THE POTENTIAL OF A FREE ZONE
As global markets slow down or face a serious crisis, there are exceptional areas that attract investments and capitals like magnets.
They are the economic free zones.
Not all free zones are the same: some are tax free, others envision tax advantages, and indeed, one of the most versatile and with the greatest potential are port free zones.
This is because port free zones are crossroads for ships from allover the world, freight is stored and manufactured there, and it can also travel from one country to another without being taxed.
Among many examples, there are Hong Kong, Port Said (Egypt), Jebel Ali (UAE) and Singapore, but there is one that is much closer to home: it is Trieste.
Since 1947 Trieste is not only and independent State, the Free Territory of Trieste, but it has the only international Free Port in the world!
Art. 34 of Annex VI of the Treaty of Peace with Italy (signed on 10 February 1947, in force since 15 September of the same year) establishes a unique international Free Port. Its unicity derives from the international source of this status, of its management, and of its free zones. Unlike other free ports, this is not established at the initiative of one State, rather, by a multilateral international Treaty, approved with a UNSC Resolution, S/RES/16 (1947) of 10 January 1947.
This Treaty includes also the international instrument for the management of the Free Port of Trieste (Annex VIII):
Article 3, annex VIII:
1. The area of the Free Port shall include the territory and installations of the free zones of the port of Trieste within the limits of the 1939 boundaries.
WHAT ACTIVITIES ARE ENVISIONED IN THOSE FREE ZONES?
Article 6, annex VIII:
Warehousing, storing, examining, sorting, packing and repacking and similar activities which have customarily been carried on in the free zones of the port of Trieste shall be permitted in the Free Port under the general regulations established by the Director of the Free Port.
Furthermore, Annex VIII envisions the establishment of an International Commission charged with the management of the port, consisting of the representatives of more than 12 States, including, of course, the Free Territory itself:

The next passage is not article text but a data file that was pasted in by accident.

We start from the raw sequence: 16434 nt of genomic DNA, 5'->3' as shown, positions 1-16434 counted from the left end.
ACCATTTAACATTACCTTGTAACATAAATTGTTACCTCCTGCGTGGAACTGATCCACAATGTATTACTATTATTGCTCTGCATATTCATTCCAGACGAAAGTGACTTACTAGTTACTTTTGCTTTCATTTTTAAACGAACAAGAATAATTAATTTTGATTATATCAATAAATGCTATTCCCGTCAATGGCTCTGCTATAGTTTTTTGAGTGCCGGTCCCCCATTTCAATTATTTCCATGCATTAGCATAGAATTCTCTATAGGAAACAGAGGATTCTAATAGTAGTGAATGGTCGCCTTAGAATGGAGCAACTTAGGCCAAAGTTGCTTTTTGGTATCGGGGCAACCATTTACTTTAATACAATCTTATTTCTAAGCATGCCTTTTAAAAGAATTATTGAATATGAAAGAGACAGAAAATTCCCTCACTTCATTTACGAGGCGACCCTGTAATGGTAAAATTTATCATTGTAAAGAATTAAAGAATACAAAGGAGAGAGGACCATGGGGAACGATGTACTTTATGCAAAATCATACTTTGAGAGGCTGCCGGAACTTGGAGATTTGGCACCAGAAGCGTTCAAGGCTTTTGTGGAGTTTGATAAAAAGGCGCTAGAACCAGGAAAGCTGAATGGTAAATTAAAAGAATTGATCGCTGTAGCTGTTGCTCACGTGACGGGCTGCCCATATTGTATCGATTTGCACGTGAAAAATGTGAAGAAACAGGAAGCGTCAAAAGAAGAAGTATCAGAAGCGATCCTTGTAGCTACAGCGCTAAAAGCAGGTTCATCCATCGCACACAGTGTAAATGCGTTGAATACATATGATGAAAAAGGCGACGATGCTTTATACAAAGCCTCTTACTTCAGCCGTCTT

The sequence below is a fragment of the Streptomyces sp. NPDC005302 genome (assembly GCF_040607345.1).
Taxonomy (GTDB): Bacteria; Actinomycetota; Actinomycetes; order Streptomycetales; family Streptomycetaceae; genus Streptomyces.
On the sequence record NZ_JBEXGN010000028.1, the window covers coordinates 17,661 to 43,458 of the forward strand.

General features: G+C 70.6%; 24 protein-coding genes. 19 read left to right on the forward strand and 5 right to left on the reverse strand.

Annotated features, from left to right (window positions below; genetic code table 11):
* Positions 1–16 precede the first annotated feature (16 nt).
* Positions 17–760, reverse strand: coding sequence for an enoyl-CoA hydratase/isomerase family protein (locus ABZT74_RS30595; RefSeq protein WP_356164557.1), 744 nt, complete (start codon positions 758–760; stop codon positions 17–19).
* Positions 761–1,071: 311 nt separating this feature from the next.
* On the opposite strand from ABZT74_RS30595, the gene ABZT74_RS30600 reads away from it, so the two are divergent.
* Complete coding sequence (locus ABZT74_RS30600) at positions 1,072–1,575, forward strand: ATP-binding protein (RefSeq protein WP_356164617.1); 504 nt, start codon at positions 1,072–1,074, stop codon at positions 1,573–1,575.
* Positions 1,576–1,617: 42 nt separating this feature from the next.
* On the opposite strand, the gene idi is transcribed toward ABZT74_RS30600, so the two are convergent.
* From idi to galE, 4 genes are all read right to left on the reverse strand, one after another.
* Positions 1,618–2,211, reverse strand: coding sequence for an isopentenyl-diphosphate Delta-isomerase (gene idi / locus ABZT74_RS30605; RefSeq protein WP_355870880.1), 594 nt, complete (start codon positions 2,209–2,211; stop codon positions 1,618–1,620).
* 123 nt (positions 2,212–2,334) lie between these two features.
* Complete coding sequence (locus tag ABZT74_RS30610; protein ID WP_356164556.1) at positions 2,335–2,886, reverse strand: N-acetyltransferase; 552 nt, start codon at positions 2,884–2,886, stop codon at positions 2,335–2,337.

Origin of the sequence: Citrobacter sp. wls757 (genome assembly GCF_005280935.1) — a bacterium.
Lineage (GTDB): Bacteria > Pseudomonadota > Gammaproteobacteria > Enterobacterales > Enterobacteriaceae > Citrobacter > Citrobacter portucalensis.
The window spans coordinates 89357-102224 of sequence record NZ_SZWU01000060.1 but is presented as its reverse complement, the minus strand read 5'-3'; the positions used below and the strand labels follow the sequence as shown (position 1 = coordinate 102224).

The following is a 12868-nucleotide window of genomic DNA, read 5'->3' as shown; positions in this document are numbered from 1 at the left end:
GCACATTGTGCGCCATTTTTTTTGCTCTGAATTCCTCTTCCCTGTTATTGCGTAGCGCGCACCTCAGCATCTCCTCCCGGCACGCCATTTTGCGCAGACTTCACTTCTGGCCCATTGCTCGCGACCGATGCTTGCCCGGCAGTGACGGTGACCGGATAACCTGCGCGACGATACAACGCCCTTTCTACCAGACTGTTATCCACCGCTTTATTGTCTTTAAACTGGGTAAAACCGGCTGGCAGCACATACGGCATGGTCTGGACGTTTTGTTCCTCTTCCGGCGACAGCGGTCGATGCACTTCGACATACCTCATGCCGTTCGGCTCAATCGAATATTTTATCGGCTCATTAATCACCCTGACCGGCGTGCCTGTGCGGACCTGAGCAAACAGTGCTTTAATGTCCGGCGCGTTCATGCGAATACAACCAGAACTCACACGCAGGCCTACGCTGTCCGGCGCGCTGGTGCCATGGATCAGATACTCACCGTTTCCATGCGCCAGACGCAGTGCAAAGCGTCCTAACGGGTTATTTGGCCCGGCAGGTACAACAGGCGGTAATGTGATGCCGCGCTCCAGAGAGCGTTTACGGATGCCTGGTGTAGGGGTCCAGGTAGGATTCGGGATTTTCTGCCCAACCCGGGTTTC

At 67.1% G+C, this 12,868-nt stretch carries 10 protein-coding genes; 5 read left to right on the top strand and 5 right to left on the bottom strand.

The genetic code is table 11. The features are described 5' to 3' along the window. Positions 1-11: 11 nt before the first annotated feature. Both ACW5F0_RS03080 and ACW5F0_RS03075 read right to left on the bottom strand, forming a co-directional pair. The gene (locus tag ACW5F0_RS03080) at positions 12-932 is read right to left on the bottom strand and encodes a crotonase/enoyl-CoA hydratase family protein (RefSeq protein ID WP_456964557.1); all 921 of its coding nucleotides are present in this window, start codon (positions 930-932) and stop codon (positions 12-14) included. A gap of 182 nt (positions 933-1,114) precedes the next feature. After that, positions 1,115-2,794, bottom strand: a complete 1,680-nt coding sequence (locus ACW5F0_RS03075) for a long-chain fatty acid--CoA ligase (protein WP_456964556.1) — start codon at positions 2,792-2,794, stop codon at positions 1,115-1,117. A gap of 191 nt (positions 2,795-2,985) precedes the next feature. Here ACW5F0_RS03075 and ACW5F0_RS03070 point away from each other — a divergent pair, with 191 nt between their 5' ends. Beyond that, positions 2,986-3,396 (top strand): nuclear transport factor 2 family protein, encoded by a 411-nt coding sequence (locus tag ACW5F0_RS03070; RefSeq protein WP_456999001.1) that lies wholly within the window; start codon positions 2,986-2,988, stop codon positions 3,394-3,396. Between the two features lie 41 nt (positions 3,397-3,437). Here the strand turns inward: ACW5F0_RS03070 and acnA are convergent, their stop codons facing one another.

Article 21, annex VIII:
1. There shall be established an International Commission of the Free Port, hereinafter called “the International Commission”, consisting of one representative from the Free Territory and from each of the following States: France, the United Kingdom of Great Britain and Northern Ireland, the Union of Soviet Socialist Republics, the United States of America, the People’s Federal Republic of Yugoslavia, Italy, Czechoslovakia, Poland, Switzerland, Austria and Hungary, provided that such State has assumed the obligations of the present Instrument.
2. The representative of the Free Territory shall be the permanent Chairman of the International Commission. In the event of a tie in voting, the vote cast by the Chairman shall be decisive.
IS FREE ZONES ARE SO IMPORTANT, WHY ISN’T TRIESTE USING THEM?
It is because this potential can only be realized with in full observance of international law and this means respecting the Free Territory of Trieste and its independence.
But taking advantage of the Cold War-era tensions, those officers established a powerful system that gains power from Trieste’s helplessness.
Shaded in anachronistic nationalism, this system allowed half of the international Free Port (the Northern Free Port, deceptively renamed “porto vecchio” is being labeled as an “old port” implying it to be useless) to fall into ruin to prevent it from competing with Italian ports and, since decades, the system does also simulate that Trieste is a part of Italy, thus forcing its citizens, residents, and companies also to pay the burdensome taxes of the Italian Republic, dooming them to a serious economic and social crisis.
Is there a solution? Of course: we can craft a different future, in which our international Free Port is a source of wealth and jobs for Trieste and for its neighbor States.